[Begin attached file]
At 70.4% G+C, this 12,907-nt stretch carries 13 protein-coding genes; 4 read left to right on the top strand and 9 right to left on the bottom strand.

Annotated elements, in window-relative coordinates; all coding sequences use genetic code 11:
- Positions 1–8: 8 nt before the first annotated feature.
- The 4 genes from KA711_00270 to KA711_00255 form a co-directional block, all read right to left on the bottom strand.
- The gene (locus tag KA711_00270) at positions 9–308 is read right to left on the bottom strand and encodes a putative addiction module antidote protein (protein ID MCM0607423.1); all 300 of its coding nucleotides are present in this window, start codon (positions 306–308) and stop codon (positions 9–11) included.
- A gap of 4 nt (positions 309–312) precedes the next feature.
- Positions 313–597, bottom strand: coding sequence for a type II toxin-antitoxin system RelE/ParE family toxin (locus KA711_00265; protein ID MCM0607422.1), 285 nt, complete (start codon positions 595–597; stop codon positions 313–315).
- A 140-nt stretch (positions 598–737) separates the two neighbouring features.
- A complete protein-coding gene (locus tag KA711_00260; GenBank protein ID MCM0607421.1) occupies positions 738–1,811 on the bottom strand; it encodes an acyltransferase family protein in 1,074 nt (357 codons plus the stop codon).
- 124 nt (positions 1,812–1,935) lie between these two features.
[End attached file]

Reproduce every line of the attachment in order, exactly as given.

At 70.4% G+C, this 12,907-nt stretch carries 13 protein-coding genes; 4 read left to right on the top strand and 9 right to left on the bottom strand.

Annotated elements, in window-relative coordinates; all coding sequences use genetic code 11:
- Positions 1–8: 8 nt before the first annotated feature.
- The 4 genes from KA711_00270 to KA711_00255 form a co-directional block, all read right to left on the bottom strand.
- The gene (locus tag KA711_00270) at positions 9–308 is read right to left on the bottom strand and encodes a putative addiction module antidote protein (protein ID MCM0607423.1); all 300 of its coding nucleotides are present in this window, start codon (positions 306–308) and stop codon (positions 9–11) included.
- A gap of 4 nt (positions 309–312) precedes the next feature.
- Positions 313–597, bottom strand: coding sequence for a type II toxin-antitoxin system RelE/ParE family toxin (locus KA711_00265; protein ID MCM0607422.1), 285 nt, complete (start codon positions 595–597; stop codon positions 313–315).
- A 140-nt stretch (positions 598–737) separates the two neighbouring features.
- A complete protein-coding gene (locus tag KA711_00260; GenBank protein ID MCM0607421.1) occupies positions 738–1,811 on the bottom strand; it encodes an acyltransferase family protein in 1,074 nt (357 codons plus the stop codon).
- 124 nt (positions 1,812–1,935) lie between these two features.